- Written by Gabriel Lowe
- Published on 04 December 2008
- Denon AVR-2309CI 7.1 A/V Receiver
- Page 2: Design, Setup, and Calibration of the Denon AVR-2309CI Receiver&heading=Page 1: Introduction to the Denon AVR-2309CI Receiver
- Page 3: Denon AVR-2309CI Receiver Surround Sound Options
- Page 4: AVR-2309CI Remote Controls
- Page 5: Audio Performance of theÂ Denon AVR-2309CI Receiver
- Page 6: Video Capabilities andÂ Performance of the Denon AVR-2309CI Receiver
- Page 7: Other Features
- Page 8: The AVR-2309CI Receiver On the Bench
- Page 9: Conclusions about the Denon AVR-2309CI Receiver
- All Pages
There are several other features that may be of interest to potential buyers. First off, the 2309CI includes a phono input with ground, an input that has been disappearing on lower end receivers. Next, as with nearly Denonâ€™s entire AVR lineup, you can connect an iPod dock connector for use with Denonâ€™s array of iPod docks. The benefit to such a setup is not only the ability to listen to all of your music from your iPod, but also the ability to control the iPod directly through the Denon receiver.
The 2309CI also includes both Sirius and XM compatibility. Despite the fact that they are now one company, their tuning equipment remains separate at this time, so it provides functionality for both. Of course, an external tuner and antenna is required.
Another useful feature is the multichannel analog inputs. Whether using an old HD-DVD player, Blu-Ray player, or some other external component, it is I nice to have the ability to make use of their audio decoding if you so choose. The only drawback to using the multichannel input is that you cannot apply any of the 2309CIâ€™s processing to the source. The multichannel input is a direct pass through to the amplifier, and does not get processed at all. This means no bass management, and no surround mode selection. What you send to the receiver is what it sends out.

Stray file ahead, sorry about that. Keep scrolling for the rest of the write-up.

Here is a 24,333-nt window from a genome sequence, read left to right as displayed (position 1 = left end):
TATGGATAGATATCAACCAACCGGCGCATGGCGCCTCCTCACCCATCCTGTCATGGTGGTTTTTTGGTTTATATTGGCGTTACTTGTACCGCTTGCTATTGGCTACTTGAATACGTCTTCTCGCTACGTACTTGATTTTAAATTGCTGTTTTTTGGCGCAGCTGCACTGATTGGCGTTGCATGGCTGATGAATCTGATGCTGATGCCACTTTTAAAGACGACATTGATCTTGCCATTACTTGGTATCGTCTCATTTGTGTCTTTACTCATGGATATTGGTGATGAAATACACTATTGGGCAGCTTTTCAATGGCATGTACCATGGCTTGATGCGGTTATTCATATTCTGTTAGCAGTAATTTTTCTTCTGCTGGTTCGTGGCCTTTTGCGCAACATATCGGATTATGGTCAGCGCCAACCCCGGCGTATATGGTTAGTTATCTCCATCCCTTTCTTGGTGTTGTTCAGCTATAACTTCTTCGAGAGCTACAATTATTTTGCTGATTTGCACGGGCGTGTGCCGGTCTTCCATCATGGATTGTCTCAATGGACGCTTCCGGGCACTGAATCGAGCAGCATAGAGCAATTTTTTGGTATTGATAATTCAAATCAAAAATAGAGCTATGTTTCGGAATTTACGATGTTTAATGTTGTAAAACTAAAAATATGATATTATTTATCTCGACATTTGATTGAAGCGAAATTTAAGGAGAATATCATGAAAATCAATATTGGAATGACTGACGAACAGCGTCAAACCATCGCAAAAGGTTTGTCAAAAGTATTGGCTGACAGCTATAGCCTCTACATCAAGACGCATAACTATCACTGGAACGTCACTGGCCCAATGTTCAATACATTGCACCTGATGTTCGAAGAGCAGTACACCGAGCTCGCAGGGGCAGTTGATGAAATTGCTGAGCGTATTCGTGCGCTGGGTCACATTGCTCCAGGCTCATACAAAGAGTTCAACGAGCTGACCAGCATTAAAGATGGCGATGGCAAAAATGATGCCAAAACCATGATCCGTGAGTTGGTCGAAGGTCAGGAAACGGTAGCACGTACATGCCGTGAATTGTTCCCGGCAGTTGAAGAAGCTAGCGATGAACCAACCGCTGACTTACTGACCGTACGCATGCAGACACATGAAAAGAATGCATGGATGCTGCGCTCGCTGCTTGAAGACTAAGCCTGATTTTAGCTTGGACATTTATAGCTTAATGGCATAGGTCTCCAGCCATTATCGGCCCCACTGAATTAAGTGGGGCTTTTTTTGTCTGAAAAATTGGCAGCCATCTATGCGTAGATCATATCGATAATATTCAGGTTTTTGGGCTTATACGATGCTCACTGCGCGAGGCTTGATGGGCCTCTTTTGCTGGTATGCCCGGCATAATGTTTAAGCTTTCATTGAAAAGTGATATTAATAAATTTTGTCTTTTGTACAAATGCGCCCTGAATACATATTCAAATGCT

The AVR-2309CI also includes zone 2 functionality. If you drive only 5.1 speakers in your main room, you can assign the remaining two amplifiers to zone 2, and run a set of stereo speakers at that zone. As I mentioned earlier, you can control zone 2 with the included secondary remote control. The value of this feature is tempered, however, by the fact that it only allows analog stereo to be sent to the zone 2 output. Anything coming in via optical, coaxial, or HDMI audio is not available to the second zone. If you donâ€™t use zone 2, and still only drive 5.1 speakers, you can alternatively use the remaining two amplifier channels to bi-amp your front left and right speakers.